Whitman Goes Green

Tristan Gavin

Whitman College has been fighting for the environment for years. In the past month, however, environmental awareness has reached a new high.

Students have been trying to help save the trees in every way possible. When asked if Whitman is green enough to compete with other liberal art colleges, President Bridges pointed out many “green” aspects of campus.

“We’re definitely pretty green. Ankeny is green 11-and-a-half months of the year. Most of the trees are green. The area of Mill Creek where we dump leftover Bon App soup and all of our garbage has a murky, greenish tint to it,” he said to a Pioneer reporter whose face grew progressively greener.

As he continued, it became evident that Bridges may be colorblind.

“We use a lot of green bricks to build buildings. The tennis courts are all green. Hell, we have green stop signs,” he said confidently.

The school has a lot of recycling bins that are green, but “recycling” is a vague term that gets tossed around casually.

“We recycle a lot of paper and stuff,” ranted Bridges. “It gets recycled into all sorts of things. Mostly trash, but also paper hats and spit wads. Sometimes if we have too much we burn it to heat Memorial Hall. Those gray stones are horrible insulation.”

One of the campus’ most promising environmentally aware additions was the introduction of Dyson hand-dryers to the bathrooms in the library. The air-dryers save fuel and paper, but are not the perfect substitute for paper towels.

“I blew my nose in one once and it broke. The machine. Not my nose. But my nose still tickled. I still think paper towels are better,” said first-year Kim Nelson. Nelson is currently being investigated for destruction of school property after tearing an air-dryer off the wall to clean up a puddle of spilled latte.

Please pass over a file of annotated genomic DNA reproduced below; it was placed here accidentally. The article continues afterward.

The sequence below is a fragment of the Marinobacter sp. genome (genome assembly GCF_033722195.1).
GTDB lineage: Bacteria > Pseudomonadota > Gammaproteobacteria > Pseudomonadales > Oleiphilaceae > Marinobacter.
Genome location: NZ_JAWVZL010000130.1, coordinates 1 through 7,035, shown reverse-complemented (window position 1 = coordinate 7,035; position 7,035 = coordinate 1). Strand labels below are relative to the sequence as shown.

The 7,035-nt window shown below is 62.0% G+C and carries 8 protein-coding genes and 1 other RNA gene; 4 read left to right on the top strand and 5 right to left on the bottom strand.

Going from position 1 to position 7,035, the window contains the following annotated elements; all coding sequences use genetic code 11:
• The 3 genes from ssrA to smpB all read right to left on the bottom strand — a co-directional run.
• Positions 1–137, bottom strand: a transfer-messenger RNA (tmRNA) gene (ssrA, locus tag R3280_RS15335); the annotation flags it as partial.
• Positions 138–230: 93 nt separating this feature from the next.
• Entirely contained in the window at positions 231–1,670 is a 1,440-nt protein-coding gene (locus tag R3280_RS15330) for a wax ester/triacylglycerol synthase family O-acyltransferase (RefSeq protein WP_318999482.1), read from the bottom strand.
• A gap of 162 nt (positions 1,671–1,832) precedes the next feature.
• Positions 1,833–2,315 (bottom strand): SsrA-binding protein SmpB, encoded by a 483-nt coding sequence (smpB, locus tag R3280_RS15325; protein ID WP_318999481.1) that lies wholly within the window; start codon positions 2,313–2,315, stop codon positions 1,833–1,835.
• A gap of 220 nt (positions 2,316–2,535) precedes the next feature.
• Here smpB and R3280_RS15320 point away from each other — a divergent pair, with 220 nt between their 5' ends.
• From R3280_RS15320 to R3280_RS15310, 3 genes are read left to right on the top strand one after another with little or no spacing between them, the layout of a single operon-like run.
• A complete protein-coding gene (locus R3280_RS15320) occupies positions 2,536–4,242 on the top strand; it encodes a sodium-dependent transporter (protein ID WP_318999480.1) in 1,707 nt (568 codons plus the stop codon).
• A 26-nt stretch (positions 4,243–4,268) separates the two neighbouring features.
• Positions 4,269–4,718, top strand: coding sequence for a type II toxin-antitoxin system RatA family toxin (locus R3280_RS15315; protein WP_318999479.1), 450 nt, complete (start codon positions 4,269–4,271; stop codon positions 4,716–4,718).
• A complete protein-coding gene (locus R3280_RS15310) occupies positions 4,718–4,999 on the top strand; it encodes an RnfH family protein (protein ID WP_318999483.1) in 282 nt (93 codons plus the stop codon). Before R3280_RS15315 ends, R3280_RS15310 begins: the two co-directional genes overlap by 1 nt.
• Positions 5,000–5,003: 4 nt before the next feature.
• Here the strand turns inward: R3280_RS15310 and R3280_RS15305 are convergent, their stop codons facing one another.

Even the Greek system has gotten the green bug, and that is not a reference to the plague of the Norovirus. Tau Kappa Epsilon signed a survey to divest in Greek yogurt because, well, we’ll let Chef Daniel Gerry explain.

“Greek yogurt is from Greece. Greece is across the Atlantic. We don’t want to waste oil on our food,” said Gerry while double-frying some bacon in its own grease. “We instead invested in grapefruits. Think about it.”

The Beta Theta Pi house has responded by using recycling water bottles as tobacco-spit receptacles.

“I shower with this stuff,” said senior Eric Herst, not specifying whether he was referring to the dip spit or Fiji bottled water.

Not all students are so certain that the environment is something worth their awareness.

“Sometimes I sauna with the door open. It’s like, is that global warming? Maybe, but it is really funny when people walk by,” said Emma Logan, a junior Kappa Kappa Gamma.

Other students have focused on positives when it comes to climate change.

“I like it when it’s warm. Like summer all year. Global warming sounds awesome,” said junior John Zacharson.